- Category: HIV Prevention Education
- Country: South Africa
Families Matter! is focused on equipping parents and caregivers to fulfill their potential as primary educators for pre-adolescents. The program combats HIV by empowering these influencers to teach their children about healthy HIV prevention practices.
The home is a primary learning environment, and for pre-adolescents ages 9-12, this is one of the places where they will learn what to do – or what not to do – with regards to sex. They are learning from their parents and caregivers, whether these individuals are actively teaching them or not. In the areas in which we work, not only do many parents not know how to talk to their children about sex, but even if they did they themselves do not have a good grasp of puberty, sex, or sexually transmitted infections (STI’s).
What is Families Matter?
Families Matter! is an evidence-based program that was created by the Centers for Disease Control and Prevention (CDC). Originally called Parents Matter! when implemented in the US, the program was adapted for the South African context and HEF was recommended by CDC to be one of the implementing organizations of the South African pilot (2010-2012). It was designed to equip adult family members or guardians with effective communication skills regarding sex and HIV. Specifically, parents of children 9-12 years of age are invited to participate. The FMP goals are achieved through five 3-hour sessions taught by certified facilitators. Facilitators work in pairs (male and female) and teach prescribed lessons dealing with factual data on STD’s as well as parenting techniques they can use for instructing their children. The sessions are interactive, enabling parents to practice communication skills and seek further information on difficult points. Parents graduate only if they have completed all five sessions. A follow-up session is conducted 6 months later to review information and to allow participants to share stories of their interactions with their children.
We currently oversee Families Matter! in three locations across South Africa. Orange Farm, located near Johannesburg, is the largest informal settlement in the country, home to nearly 350,000 inhabitants. Many of these are unemployed and making their living by informal means. Nquthu, in Kwa-Zulu Natal province, is a rural area with a shrinking population and an unemployment rate of 44%. Homes are separated by large areas of land, making transportation difficult particularly in winter weather. Our sites in Cape Town are located outside of the city in the townships, which are a mix of formal housing and shacks.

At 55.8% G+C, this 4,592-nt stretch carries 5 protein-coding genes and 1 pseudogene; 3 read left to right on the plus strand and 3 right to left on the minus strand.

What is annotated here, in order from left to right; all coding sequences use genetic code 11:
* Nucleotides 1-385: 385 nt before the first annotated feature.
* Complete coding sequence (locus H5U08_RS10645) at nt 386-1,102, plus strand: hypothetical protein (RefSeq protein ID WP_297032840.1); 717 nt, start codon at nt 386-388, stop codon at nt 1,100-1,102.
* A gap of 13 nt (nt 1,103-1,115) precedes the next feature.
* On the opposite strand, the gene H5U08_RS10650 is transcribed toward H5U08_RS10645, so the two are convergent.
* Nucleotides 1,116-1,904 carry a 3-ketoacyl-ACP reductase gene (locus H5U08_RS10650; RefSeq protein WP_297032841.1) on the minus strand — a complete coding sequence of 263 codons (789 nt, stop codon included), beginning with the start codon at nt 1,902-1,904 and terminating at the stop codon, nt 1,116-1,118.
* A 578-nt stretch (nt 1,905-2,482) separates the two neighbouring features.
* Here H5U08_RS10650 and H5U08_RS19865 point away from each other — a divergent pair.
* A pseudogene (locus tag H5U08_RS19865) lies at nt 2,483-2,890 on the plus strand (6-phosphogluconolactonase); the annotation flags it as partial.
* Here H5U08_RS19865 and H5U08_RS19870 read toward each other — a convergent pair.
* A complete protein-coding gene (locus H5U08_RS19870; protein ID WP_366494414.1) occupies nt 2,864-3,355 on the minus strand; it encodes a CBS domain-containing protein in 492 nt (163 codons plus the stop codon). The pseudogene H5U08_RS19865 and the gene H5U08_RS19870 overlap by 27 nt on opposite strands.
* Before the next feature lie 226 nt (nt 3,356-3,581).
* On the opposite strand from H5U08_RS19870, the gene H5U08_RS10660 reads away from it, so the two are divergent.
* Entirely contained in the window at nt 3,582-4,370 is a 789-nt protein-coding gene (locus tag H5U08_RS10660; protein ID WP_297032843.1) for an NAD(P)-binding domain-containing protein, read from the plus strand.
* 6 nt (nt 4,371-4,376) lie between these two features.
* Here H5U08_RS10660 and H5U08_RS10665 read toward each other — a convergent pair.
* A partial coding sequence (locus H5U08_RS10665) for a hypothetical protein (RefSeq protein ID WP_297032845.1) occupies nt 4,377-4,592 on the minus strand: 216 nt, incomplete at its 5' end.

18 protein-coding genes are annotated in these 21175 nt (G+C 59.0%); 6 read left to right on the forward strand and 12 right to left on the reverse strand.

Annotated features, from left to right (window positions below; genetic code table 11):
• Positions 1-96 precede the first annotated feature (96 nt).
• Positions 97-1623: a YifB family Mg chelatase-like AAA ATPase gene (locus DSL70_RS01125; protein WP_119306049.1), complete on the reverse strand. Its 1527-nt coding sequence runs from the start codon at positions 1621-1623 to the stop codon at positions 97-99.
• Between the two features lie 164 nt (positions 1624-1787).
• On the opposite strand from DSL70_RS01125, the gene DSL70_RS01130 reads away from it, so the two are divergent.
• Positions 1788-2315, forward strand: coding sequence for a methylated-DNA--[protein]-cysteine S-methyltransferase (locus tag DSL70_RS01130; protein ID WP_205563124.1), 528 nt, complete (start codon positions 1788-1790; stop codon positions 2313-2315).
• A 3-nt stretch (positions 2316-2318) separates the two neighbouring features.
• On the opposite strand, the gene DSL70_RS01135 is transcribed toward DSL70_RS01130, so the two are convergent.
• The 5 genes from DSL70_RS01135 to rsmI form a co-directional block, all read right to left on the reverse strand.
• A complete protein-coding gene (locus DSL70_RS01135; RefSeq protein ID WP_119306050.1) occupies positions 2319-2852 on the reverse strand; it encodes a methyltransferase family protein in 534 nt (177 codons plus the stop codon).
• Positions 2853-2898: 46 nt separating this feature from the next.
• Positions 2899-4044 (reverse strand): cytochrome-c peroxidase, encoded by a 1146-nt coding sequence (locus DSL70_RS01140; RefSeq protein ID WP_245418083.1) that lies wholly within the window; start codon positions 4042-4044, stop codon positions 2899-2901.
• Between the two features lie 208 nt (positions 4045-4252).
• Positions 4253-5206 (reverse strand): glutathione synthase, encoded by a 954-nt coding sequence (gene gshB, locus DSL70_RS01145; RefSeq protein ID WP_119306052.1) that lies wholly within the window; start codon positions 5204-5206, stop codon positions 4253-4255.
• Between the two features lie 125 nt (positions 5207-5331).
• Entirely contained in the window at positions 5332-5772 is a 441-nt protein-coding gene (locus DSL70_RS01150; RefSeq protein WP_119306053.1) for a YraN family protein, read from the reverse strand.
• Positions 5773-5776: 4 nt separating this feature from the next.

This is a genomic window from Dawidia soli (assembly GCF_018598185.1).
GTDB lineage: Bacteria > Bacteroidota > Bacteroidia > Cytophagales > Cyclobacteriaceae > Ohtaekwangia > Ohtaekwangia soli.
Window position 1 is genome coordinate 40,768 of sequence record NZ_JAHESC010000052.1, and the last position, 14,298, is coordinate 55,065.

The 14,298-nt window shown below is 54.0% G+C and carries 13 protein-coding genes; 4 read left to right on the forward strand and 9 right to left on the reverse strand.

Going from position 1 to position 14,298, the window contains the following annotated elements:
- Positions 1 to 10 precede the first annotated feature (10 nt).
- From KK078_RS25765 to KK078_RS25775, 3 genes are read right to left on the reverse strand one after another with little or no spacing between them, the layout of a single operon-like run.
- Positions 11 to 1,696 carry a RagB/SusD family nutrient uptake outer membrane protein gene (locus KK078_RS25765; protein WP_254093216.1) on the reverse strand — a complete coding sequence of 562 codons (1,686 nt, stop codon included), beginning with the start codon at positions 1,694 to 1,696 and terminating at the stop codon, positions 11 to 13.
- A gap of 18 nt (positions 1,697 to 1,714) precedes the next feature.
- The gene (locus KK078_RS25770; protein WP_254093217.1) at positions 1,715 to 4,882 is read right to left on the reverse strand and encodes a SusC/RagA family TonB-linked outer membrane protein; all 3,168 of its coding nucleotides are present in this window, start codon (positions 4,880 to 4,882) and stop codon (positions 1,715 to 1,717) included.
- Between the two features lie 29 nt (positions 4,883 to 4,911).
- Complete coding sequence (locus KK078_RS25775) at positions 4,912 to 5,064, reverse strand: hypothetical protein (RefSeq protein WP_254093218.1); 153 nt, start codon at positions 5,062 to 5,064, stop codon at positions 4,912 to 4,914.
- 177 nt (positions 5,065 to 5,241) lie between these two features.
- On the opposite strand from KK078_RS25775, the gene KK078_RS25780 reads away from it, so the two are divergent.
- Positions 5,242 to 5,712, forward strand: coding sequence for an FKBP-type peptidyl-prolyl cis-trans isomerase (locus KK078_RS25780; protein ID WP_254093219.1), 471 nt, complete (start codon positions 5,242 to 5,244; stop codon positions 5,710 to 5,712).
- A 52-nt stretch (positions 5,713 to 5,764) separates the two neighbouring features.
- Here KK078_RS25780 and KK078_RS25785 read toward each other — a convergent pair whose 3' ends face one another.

While in different locations, all of our sites are low-income communities where there is little knowledge to assist inhabitants in combatting HIV/AIDS. The program is meeting a need in the communities for knowledge, and also for hope. One participant explained it this way:
“The program helped me to understand my children and to communicate with them about what is going on in their bodies. It makes me proud to be a parent because…things that my parents didn’t give me when I was young, this program gives me the opportunity to give to my children. I see the future of my children is very bright. I’m proud of it.”
So far, nearly 5,000 parents and caregivers have graduated from Families Matter!. We have grown from having 1 facilitator pair in 2010 to having 7 in 2013, and we expect more growth to come. Our site staff are committed and excited about the program.
We are looking to add more facilitator pairs to our site in Nqutu this fall. Each facilitator pair increases our annual capacity by nearly 600 participants.
Another major area of focus going forward is the capacity-building of our site staff. They are committed and eager to learn more skills that will enable them to expand the services they provide. Xolile, our site manager in Nqutu, wants to learn more about assisting survivors of abuse. “I want to learn how to assist parents in responding to abuse, both physical and sexual. I want to learn how to not take these things personally and be affected by participants’ stories, but to professionally assist victims of abuse.”